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Oaktree Capital Management chairman and co-founder Howard Marks is one of those rare money managers who is prized for both his investment performance and his market wisdom. Marks, 65, started to articulate his investment philosophy — which emphasizes risk control and consistency — in the early 1990s writing memos to clients as a portfolio manager at Trust Co. of the West. He continued that practice after he and five colleagues left TCW to start Oaktree in 1995. Today the Los Angeles–based firm manages $82 billion and has more than 650 employees and offices in Frankfurt; Hong Kong; London; New York; Seoul; Singapore; Stamford, Connecticut; and Tokyo.

For Marks, who began his career in 1969 as an equity research analyst at Citicorp Investment Management, one of the keys to investing is to avoid losses. “The No. 1 job of a professional investor is not to make a lot of money; it’s to control risk,” he explains. “If most people had understood that, we would not have had the financial crisis.” In his book, The Most Important Thing: Uncommon Sense for the Thoughtful Investor, published this month by Columbia University Press, Marks dedicates three chapters to risk; the text excerpted here comes from the first of them. But Marks — who incorporates passages from his investor memos into his book to bring home his points — has no illusions that he will be able to convert longtime investors to his investment philosophy. “The book is mostly directed at young people,” he says. “I’m looking to inform the uninformed.” — Michael Peltz

In this excerpt from his book "The Most Important Thing," Oaktree co-founder Howard Marks reveals his insights into how to understand risk.

“Risk means more things can happen than will happen.”

— Elroy Dimson

Investing consists of exactly one thing: dealing with the future. And because none of us can know the future with certainty, risk is inescapable. Thus, dealing with risk is an essential — I think the essential — element in investing. It’s not hard to find investments that might go up. If you can find enough of these, you’ll have moved in the right direction. But you’re unlikely to succeed for long if you haven’t dealt explicitly with risk. The first step consists of understanding it. The second step is recognizing when it’s high. The critical final step is controlling it. Because the issue is so complex and so important, I devote three chapters to examining risk in depth.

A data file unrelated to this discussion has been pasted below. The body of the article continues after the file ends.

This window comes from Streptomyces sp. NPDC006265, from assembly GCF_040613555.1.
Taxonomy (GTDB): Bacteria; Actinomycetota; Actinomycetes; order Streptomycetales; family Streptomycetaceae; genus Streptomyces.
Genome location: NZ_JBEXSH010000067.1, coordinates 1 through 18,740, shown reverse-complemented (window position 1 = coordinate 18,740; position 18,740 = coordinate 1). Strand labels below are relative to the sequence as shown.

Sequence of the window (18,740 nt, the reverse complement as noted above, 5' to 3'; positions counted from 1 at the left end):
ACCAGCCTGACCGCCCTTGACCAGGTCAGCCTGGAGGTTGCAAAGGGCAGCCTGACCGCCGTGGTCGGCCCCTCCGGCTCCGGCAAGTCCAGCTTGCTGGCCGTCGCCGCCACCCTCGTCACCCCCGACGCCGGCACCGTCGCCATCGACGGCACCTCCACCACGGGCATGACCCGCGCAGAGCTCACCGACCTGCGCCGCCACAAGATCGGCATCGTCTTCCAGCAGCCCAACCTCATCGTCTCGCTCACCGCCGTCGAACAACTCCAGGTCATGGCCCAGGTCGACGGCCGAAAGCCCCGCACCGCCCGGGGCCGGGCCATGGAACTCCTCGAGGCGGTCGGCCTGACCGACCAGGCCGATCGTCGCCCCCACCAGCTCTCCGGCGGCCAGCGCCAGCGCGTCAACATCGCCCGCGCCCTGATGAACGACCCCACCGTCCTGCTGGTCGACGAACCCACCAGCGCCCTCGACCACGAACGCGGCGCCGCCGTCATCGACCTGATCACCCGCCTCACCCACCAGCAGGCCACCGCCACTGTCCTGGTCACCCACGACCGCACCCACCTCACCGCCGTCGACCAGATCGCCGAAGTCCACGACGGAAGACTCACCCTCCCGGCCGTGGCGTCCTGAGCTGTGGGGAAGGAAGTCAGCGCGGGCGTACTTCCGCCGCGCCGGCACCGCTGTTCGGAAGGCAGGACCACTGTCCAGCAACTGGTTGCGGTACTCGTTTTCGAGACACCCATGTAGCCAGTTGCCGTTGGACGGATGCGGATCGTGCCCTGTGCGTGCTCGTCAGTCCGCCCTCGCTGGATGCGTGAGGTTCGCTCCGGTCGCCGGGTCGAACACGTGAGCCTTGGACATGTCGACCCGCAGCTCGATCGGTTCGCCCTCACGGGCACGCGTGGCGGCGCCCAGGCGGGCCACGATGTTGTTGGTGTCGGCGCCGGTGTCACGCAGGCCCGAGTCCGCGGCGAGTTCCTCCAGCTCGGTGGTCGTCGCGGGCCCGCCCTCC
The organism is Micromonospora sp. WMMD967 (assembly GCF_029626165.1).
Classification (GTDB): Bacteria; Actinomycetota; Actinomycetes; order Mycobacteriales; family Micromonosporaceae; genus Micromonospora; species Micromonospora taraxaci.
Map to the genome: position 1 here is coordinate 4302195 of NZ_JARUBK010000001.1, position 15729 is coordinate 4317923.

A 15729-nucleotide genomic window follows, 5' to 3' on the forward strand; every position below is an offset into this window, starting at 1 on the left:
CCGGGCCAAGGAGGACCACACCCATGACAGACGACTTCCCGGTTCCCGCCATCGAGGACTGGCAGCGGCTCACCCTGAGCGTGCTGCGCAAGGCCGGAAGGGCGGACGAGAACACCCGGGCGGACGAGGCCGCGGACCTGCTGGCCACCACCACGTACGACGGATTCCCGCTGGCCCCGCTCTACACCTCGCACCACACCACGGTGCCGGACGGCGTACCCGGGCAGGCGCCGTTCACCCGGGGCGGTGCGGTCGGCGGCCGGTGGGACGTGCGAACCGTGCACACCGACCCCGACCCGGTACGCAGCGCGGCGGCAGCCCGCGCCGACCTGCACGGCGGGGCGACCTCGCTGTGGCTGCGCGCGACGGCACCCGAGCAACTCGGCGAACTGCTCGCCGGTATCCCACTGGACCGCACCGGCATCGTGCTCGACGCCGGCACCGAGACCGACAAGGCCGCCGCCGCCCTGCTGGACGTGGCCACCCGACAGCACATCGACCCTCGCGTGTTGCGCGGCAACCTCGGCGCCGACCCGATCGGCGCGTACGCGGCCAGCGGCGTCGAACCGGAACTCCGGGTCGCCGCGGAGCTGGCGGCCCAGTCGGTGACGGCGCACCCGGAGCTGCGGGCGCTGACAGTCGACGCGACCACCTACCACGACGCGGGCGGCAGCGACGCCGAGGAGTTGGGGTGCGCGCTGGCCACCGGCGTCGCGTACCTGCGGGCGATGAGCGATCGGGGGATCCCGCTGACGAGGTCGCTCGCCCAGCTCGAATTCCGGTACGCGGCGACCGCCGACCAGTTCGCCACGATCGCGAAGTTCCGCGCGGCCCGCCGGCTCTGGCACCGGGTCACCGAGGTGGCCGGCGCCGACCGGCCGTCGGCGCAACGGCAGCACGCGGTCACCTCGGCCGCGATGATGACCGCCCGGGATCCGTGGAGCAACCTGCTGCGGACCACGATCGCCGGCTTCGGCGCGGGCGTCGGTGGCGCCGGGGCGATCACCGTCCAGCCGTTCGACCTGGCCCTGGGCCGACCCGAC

Why do I say risk assessment is such an essential element in the investment process? There are three powerful reasons.

First, risk is a bad thing, and most level-headed people want to avoid or minimize it. It is an underlying assumption in financial theory that people are naturally risk-averse, meaning they’d rather take less risk than more. Thus, for starters, an investor considering a given investment has to make judgments about how risky it is and whether he or she can live with the absolute quantum of risk.

Second, when you’re considering an investment, your decision should be a function of the risk entailed as well as the potential return. Because of their dislike for risk, investors have to be bribed with higher prospective returns to take incremental risks. Put simply, if both a U.S. Treasury note and small company stock appeared likely to return 7 percent per year, everyone would rush to buy the former (driving up its price and reducing its prospective return) and dump the latter (driving down its price and thus increasing its return). This process of adjusting relative prices, which economists call equilibration, is supposed to render prospective returns proportional to risk.

So, going beyond determining whether he or she can bear the absolute amount of risk that is attendant, the investor’s second job is to determine whether the return on a given investment justifies taking the risk. Clearly, return tells just half of the story, and risk assessment is required.